Although it’s definitely on the tourist trail, Cesky Krumlov is a breath of fresh air after experiencing the mass tourism of Prague. Sitting in the very southern part of Bohemia close to the border with Austria, the Vltava river meanders majestically around this small town on its way towards Prague. The remarkably well preserved medieval heart of Cesky Krumlov is dominated by a magnificent 13th century castle, and is one of the most picturesque places I’ve ever visited. No wonder UNESCO gave it World Heritage status in 1992.
I’d picked up a hire car in Prague and, after battling my way through rush hour traffic, was soon heading south through rolling countryside. It took about three hours to reach Cesky Krumlov and, as I drove up a hill towards my hotel, I got my first view over the town. That small glimpse was mouth watering. It was still early and I couldn’t wait to start exploring, but first I had to check-in to the hotel. I was staying at the 1st Republic Villa, a small hotel run by a young Czech-New Zealand couple. Cesky Krumlov isn’t short of accommodation options, but if you’re visiting I’d recommend this place.
If you do visit and Cesky Krumlov feels vaguely familiar, it might be because you’re a fan of Egon Schiele’s work. The painter’s mother, Marie Soukupova, was born here and he came here to paint. The sexually provocative, explicit eroticism of his work shocked many in cosmopolitan Vienna, in feudal Cesky Krumlov it caused outrage. He painted some very memorable townscapes and typical scenes of daily life, but his ‘degenerate’ lifestyle scandalised the town. Living with his muse and mistress, Walburga Neuzil, was bad enough, but using the town’s teenage girls as models was beyond tolerable.
The town’s Egon Schiele Art Centrum is well worth a visit for the permanent exhibition which has a small collection of Schiele’s drawings, watercolours and memorabilia. It doesn’t have many original works by Schiele, but if you like his work it’s worth the €7 entrance fee. Schiele’s paintings and sketches still have the power to shock and, as I set off to explore the town, I was left wondering how explosive his presence in a religious and conservative small-town society in the early 20th century must have been.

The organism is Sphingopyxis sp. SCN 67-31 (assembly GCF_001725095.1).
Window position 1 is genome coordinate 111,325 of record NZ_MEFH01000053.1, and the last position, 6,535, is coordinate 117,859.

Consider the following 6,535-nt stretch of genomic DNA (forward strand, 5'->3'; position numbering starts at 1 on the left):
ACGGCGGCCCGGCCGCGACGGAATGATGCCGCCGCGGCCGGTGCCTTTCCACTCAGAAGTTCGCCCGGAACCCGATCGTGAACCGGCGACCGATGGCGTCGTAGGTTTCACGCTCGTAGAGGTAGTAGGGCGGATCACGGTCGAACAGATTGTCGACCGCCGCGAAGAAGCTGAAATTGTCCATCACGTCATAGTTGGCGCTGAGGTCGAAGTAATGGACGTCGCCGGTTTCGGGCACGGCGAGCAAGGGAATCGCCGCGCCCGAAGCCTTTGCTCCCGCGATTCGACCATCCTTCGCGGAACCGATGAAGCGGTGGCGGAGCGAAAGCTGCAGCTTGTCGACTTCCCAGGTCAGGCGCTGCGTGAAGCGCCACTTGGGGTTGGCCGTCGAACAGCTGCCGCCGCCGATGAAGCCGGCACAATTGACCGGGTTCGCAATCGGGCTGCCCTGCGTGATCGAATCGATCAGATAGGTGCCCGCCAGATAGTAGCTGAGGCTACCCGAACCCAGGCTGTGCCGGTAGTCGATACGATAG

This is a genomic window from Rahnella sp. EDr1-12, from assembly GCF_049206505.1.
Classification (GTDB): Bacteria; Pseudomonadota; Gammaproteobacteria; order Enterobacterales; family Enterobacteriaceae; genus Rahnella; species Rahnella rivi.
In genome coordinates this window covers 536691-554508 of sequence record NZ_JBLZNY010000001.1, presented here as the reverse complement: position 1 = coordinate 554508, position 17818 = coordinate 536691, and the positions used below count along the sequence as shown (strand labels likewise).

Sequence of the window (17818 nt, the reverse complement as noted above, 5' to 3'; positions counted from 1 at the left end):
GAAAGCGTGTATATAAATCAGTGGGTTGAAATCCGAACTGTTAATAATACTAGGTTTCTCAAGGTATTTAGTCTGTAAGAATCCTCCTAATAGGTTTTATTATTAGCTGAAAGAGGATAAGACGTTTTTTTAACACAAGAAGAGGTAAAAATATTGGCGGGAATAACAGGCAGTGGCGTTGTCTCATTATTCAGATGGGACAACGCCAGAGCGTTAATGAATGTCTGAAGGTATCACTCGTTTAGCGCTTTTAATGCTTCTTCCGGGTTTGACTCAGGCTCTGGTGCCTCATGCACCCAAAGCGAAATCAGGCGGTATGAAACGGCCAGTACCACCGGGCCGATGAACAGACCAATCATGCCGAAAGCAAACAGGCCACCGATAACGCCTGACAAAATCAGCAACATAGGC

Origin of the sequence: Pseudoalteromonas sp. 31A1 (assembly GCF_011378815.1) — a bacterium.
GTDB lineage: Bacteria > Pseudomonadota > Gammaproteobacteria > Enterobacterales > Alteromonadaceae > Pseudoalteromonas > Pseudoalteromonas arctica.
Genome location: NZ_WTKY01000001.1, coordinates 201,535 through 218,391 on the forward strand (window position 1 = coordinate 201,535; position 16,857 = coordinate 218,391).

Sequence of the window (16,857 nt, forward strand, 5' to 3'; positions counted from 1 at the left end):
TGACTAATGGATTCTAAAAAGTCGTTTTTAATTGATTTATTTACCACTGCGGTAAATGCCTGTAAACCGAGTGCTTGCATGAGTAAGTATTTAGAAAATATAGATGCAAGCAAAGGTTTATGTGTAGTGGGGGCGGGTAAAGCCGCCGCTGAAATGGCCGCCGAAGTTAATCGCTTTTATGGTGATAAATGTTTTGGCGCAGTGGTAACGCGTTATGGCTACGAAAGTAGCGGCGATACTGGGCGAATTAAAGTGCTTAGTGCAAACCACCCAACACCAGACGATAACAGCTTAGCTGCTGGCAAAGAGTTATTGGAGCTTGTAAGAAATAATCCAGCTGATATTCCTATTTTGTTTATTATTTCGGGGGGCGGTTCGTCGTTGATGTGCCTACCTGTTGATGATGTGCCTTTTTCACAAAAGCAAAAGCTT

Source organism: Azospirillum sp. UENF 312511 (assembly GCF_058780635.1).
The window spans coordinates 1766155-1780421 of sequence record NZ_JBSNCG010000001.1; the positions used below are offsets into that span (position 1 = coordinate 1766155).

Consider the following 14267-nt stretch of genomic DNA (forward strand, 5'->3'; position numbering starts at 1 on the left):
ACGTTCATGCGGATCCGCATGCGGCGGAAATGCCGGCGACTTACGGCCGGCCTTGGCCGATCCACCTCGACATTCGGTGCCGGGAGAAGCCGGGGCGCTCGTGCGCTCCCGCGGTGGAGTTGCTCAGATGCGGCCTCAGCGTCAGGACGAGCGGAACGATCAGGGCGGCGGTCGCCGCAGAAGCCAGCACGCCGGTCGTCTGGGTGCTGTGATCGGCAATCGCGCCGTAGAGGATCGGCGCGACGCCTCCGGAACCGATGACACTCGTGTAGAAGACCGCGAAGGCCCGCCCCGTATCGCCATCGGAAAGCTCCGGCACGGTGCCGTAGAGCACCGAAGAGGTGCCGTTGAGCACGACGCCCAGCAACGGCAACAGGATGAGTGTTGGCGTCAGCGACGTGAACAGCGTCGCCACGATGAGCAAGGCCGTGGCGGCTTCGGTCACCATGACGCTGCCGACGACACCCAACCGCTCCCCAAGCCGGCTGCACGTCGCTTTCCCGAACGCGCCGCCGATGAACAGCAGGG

It was lunch time and it was gloriously sunny. I walked around looking for somewhere to eat and spotted some people sat alongside the river. Down a cobbled street I found the entrance to U Dwau Maryi, The Two Marys, which not only had spectacular views towards the castle but also served up the tastiest food I had during my entire trip. The spicy lentils with salad and flatbread came without a single hunk of pork or any dumplings, something of a novelty in the Czech Republic. Thankfully, it still went well with the local dark beer.
From my riverside table I was able to watch the flow of day tripping tour groups from Prague and across the border in Austria passing over Lazebnický most, the bridge that connects the town with the castle. There seemed to be a lot of people heading to the castle (this is the second most visited town in the Czech Republic after all). I decided to spend a couple of hours wandering the town’s cobbled streets in the hope that most people would be heading home by the time I visited in the late afternoon.
I found my way to the attractive town square, from which a variety of inviting looking streets radiate. I chose one and found myself going up a hill towards the 14th Century church of St. Vitus, before plunging back downhill and into the main square. All roads in Cesky Krumlov seem to lead to the same place. I tried another street this time and ended up in a narrow tangle of lanes that eventually led me back to the river and the wooden Lazebnický most. I crossed over and climbed up some steep steps towards the castle …